Living with credit, Protecting yourself

What is the dark web, and why we should care

John Egan

The dark web is a murky, mysterious place on the internet that most of us don’t understand – including me – but all of us should learn about it. In this case, ignorance is not bliss; it’s ill-advised.

You may have heard the dark web mentioned amid chatter about recent data breaches involving our personal information.

But are you like me and really don’t get what the dark web is? I bet you are.

For who knows how long, I’ve heard the phrase “dark web,” but I didn’t really give it much thought until after news surfaced about the monstrous Equifax data breach. The Equifax breach exposed the personal information of 145 million Americans.

Since that massive data breach, one of Equifax’s credit-reporting competitors, Experian, has been advertising a free dark-web scan to find out whether your email has been compromised.

In July, Discover rolled out a free service to alert card members if their Social Security numbers are found on risky websites. “Signups for our new Social Security number alerts more than doubled in the 48 hours after the announcement of the Equifax data breach,” says Laks Vasudevan, vice president of products and innovation at Discover.

Yet how can you be sure you should get a dark-web scan if you’re clueless about what the dark web is?

On the dark web, your personal info is for sale
To learn what that term means, I poked around a bit on the web.

As explained by Experian, identity thieves hang out – well, I guess that’s what they do – around the dark web to buy and sell your personal data, such as your Social Security number, birthdate and credit card account numbers.

Unfortunately, crooks aren’t just rummaging around the dark web to find your data. They’re also scouring the dark web for compromised gift cards.

SurfWatch Labs, a provider of cybersecurity software, warns that not only will gift cards be the most requested holiday present this year, but they’ll also be one of the items most frequently found for sale on the dark web.

According to SurfWatch Labs, “Fraudsters employ a variety of simple tricks to find active gift card numbers and codes to steal – and millions of gift cards will soon be loaded with active balances across the country.”

So, with all sorts of personal data and gift card numbers floating around, think of the dark web as a marketplace for crooks, much like Amazon is a marketplace for shoppers.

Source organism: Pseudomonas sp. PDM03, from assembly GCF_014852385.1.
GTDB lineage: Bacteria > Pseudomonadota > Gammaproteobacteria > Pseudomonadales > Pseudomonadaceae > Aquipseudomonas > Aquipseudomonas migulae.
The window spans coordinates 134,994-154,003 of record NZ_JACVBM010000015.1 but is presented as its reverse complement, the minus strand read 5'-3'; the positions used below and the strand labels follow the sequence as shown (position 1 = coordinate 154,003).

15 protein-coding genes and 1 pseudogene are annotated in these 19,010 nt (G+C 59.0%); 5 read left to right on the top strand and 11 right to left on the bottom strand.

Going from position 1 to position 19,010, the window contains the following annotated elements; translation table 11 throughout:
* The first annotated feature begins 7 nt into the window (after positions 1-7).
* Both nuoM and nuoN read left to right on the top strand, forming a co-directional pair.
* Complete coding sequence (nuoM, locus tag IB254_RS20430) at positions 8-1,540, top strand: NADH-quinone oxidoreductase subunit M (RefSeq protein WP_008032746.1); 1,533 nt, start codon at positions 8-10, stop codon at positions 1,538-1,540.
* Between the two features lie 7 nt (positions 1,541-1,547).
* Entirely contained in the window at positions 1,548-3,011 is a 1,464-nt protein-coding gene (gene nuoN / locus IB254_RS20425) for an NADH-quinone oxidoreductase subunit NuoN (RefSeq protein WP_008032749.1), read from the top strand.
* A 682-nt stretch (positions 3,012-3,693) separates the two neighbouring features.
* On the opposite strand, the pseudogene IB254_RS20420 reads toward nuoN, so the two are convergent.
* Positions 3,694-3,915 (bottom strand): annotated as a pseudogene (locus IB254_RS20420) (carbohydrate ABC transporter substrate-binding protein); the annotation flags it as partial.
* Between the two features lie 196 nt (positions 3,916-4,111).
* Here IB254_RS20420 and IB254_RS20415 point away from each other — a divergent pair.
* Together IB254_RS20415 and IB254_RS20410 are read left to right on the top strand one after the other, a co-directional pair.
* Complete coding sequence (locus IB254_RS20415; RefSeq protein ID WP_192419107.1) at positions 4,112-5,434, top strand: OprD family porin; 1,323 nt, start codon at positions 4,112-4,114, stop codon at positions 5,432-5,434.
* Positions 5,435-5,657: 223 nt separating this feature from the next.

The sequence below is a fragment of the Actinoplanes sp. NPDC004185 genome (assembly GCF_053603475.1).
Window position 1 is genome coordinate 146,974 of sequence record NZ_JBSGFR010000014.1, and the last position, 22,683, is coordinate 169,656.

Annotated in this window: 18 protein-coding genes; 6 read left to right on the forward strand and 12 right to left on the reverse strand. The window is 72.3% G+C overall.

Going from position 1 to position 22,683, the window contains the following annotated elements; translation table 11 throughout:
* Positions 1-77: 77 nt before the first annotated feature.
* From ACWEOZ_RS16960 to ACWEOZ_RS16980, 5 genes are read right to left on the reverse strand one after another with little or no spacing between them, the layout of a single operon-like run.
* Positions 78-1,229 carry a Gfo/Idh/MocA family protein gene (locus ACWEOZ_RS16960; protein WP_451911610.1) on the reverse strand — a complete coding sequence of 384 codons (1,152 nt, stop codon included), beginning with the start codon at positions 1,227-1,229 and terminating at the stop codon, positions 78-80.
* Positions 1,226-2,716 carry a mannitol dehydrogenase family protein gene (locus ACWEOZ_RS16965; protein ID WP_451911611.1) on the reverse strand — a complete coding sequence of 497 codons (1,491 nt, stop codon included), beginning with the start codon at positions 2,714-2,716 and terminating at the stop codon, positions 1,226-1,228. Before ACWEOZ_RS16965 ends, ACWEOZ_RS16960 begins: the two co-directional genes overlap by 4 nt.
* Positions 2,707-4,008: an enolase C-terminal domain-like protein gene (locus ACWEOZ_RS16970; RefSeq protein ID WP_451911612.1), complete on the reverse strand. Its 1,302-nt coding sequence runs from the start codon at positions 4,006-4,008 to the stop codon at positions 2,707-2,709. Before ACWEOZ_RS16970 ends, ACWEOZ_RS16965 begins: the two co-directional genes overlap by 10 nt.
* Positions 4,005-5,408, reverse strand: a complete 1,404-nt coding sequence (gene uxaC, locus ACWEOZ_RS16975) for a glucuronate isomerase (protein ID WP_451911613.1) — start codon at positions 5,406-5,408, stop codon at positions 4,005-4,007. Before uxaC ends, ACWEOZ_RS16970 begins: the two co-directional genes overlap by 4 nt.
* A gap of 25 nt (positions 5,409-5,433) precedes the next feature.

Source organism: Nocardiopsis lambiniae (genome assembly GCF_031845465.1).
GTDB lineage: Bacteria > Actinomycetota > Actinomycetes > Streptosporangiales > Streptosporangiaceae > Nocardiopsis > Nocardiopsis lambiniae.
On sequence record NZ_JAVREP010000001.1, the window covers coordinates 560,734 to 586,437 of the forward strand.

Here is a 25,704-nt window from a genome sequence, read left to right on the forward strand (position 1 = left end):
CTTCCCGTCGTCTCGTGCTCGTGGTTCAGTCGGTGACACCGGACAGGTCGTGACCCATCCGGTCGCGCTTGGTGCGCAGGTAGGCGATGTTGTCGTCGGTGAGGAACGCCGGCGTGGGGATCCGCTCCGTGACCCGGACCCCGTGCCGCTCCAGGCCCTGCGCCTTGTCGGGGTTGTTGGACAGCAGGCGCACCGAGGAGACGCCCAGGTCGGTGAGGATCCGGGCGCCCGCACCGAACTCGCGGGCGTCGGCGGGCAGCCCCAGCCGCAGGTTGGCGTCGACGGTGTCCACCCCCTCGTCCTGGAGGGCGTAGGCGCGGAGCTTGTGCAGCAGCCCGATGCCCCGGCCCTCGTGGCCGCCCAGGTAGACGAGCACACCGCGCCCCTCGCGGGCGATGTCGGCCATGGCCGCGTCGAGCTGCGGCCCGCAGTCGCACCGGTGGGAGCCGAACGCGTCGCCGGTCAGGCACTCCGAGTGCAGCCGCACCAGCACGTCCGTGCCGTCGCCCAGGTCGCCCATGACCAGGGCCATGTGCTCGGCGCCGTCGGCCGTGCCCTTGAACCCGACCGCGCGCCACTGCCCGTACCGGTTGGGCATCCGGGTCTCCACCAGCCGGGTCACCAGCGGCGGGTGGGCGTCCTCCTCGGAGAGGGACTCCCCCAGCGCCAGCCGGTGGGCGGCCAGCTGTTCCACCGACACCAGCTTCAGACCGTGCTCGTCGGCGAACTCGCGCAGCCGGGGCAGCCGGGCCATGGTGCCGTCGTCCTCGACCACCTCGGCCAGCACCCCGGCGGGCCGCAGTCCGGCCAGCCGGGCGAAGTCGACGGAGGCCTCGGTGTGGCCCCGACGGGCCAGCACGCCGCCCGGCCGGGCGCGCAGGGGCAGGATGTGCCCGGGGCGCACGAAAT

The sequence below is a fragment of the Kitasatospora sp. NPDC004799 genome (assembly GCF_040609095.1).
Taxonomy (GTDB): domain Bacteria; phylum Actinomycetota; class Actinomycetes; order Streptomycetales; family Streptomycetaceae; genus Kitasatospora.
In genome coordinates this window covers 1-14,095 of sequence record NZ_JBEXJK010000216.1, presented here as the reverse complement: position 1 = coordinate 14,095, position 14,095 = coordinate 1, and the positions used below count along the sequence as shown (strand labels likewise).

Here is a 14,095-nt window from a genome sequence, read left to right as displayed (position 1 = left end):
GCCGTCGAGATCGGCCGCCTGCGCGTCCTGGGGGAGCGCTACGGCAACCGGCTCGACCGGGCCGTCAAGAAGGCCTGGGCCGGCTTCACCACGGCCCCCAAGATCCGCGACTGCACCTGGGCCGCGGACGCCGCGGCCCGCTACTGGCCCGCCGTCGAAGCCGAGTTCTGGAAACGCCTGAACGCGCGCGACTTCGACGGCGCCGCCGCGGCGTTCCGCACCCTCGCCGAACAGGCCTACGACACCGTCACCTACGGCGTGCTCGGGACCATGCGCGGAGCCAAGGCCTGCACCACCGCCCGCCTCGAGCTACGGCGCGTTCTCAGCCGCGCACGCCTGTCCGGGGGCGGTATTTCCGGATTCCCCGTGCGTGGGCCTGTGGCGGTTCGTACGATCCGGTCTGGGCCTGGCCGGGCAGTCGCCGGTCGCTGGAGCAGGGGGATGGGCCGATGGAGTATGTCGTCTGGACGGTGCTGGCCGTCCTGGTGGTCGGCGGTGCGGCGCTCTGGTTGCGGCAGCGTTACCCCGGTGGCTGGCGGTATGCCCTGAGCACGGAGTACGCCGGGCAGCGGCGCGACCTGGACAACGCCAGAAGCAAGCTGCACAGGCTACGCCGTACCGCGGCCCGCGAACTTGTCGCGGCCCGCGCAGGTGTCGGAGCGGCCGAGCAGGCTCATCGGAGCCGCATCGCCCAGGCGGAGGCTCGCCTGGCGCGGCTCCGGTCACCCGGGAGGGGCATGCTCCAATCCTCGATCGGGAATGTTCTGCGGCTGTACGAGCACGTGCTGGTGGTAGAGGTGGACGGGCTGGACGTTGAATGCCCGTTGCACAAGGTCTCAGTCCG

The dark web as a secret club
I must emphasize that not everybody on the dark web is an evildoer. For example, cops delve into the dark web to uncover criminal deeds, and journalists, human rights activists, dissidents and whistleblowers also use it for good.

However, most Americans believe the dark web is a virtual dungeon. A 2016 survey by Canada’s Center for International Governance Innovation found nearly three-fourths of Americans want the dark web to be shut down.

“The dark web isn’t an actual place, but rather a hidden network of websites,” Experian says. “While it requires special resources, it’s just a matter of steps and getting certain systems set up that provide a way in for those looking to join the dark web and keep information such as their IP address hidden.”

Visitors to the dark web install software to hide their identities. It’s sort of a secret club.

And it’s a very small club. The dark web makes up just 3 percent of the entire internet, Experian says.

That small club can do big damage, though. If an identity thief buys your data on the dark web, he or she can wreak havoc with your finances, like opening up credit card accounts in your name but without your knowledge.

How can we safeguard our personal information?
Unfortunately, there’s not a lot you can do to prevent your private information from finding its way onto the dark web. Why? Experian notes that savvy hackers are constantly coming up with new schemes for stealing your data.

However, you can take steps to protect your data.

For one thing, you can check your credit report for irregular activity. (It was heartening to learn from a poll that found 1 in 4 Americans checked their credit after the Equifax breach.)

For another, you can strengthen your online passwords. By the way, “password123” is a weak and obvious password; you’ve got to be more creative.

If you’re like me, you probably don’t look at your credit report often enough, and you likely don’t change your passwords often enough.

But if you and I want our data and our gift cards to stay off the dark web, we’re going to have to shed some harsh light on securing our valuable information. Remember, the dark-web thieves are out there and they’re not going away.

And the last thing we want to do is untangle a web of trouble spun by dark-web criminals.

See related: Q&A: What to know, what to do about Equifax breachCredit cards can help monitor your credit in wake of Equifax breach, 13 ways to make sure your identity is stolen

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